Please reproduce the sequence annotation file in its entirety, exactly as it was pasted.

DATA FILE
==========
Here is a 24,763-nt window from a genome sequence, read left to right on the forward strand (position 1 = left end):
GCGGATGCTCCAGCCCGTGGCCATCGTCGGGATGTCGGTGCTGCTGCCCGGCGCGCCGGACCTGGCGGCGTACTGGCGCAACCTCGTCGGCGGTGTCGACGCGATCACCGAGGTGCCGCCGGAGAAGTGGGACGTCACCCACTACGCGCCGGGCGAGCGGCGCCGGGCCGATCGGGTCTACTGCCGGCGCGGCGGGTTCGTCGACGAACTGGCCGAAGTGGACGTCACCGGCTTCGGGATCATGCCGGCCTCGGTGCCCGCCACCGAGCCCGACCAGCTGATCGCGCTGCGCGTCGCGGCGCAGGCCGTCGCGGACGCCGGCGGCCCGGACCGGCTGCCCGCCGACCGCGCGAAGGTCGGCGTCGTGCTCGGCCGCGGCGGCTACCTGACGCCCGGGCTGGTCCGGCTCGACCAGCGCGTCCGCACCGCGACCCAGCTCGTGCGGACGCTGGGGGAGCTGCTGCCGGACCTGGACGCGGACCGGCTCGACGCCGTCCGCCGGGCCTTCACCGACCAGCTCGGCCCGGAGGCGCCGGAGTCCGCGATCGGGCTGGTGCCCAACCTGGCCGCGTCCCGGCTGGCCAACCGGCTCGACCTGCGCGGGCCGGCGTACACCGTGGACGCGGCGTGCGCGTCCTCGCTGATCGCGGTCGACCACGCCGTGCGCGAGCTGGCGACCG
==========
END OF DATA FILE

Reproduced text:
Here is a 24,763-nt window from a genome sequence, read left to right on the forward strand (position 1 = left end):
GCGGATGCTCCAGCCCGTGGCCATCGTCGGGATGTCGGTGCTGCTGCCCGGCGCGCCGGACCTGGCGGCGTACTGGCGCAACCTCGTCGGCGGTGTCGACGCGATCACCGAGGTGCCGCCGGAGAAGTGGGACGTCACCCACTACGCGCCGGGCGAGCGGCGCCGGGCCGATCGGGTCTACTGCCGGCGCGGCGGGTTCGTCGACGAACTGGCCGAAGTGGACGTCACCGGCTTCGGGATCATGCCGGCCTCGGTGCCCGCCACCGAGCCCGACCAGCTGATCGCGCTGCGCGTCGCGGCGCAGGCCGTCGCGGACGCCGGCGGCCCGGACCGGCTGCCCGCCGACCGCGCGAAGGTCGGCGTCGTGCTCGGCCGCGGCGGCTACCTGACGCCCGGGCTGGTCCGGCTCGACCAGCGCGTCCGCACCGCGACCCAGCTCGTGCGGACGCTGGGGGAGCTGCTGCCGGACCTGGACGCGGACCGGCTCGACGCCGTCCGCCGGGCCTTCACCGACCAGCTCGGCCCGGAGGCGCCGGAGTCCGCGATCGGGCTGGTGCCCAACCTGGCCGCGTCCCGGCTGGCCAACCGGCTCGACCTGCGCGGGCCGGCGTACACCGTGGACGCGGCGTGCGCGTCCTCGCTGATCGCGGTCGACCACGCCGTGCGCGAGCTGGCGACCG